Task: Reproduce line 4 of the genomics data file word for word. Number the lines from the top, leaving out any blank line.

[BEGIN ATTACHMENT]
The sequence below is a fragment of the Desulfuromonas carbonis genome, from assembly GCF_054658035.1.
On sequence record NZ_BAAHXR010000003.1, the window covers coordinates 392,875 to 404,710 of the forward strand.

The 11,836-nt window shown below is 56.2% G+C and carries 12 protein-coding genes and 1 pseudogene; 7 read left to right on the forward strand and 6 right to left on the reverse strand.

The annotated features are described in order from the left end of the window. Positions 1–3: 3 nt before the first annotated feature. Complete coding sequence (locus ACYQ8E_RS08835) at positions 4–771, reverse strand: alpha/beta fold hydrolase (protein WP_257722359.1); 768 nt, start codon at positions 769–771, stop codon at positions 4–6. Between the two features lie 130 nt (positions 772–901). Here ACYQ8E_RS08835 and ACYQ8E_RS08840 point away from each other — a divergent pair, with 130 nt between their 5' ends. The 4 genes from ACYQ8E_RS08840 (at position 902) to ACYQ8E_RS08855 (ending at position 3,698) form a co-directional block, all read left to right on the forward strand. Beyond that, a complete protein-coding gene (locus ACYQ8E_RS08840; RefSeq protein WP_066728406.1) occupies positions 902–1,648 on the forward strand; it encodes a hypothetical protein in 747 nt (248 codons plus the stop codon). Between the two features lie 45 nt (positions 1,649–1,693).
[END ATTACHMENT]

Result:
The annotated features are described in order from the left end of the window. Positions 1–3: 3 nt before the first annotated feature. Complete coding sequence (locus ACYQ8E_RS08835) at positions 4–771, reverse strand: alpha/beta fold hydrolase (protein WP_257722359.1); 768 nt, start codon at positions 769–771, stop codon at positions 4–6. Between the two features lie 130 nt (positions 772–901). Here ACYQ8E_RS08835 and ACYQ8E_RS08840 point away from each other — a divergent pair, with 130 nt between their 5' ends. The 4 genes from ACYQ8E_RS08840 (at position 902) to ACYQ8E_RS08855 (ending at position 3,698) form a co-directional block, all read left to right on the forward strand. Beyond that, a complete protein-coding gene (locus ACYQ8E_RS08840; RefSeq protein WP_066728406.1) occupies positions 902–1,648 on the forward strand; it encodes a hypothetical protein in 747 nt (248 codons plus the stop codon). Between the two features lie 45 nt (positions 1,649–1,693).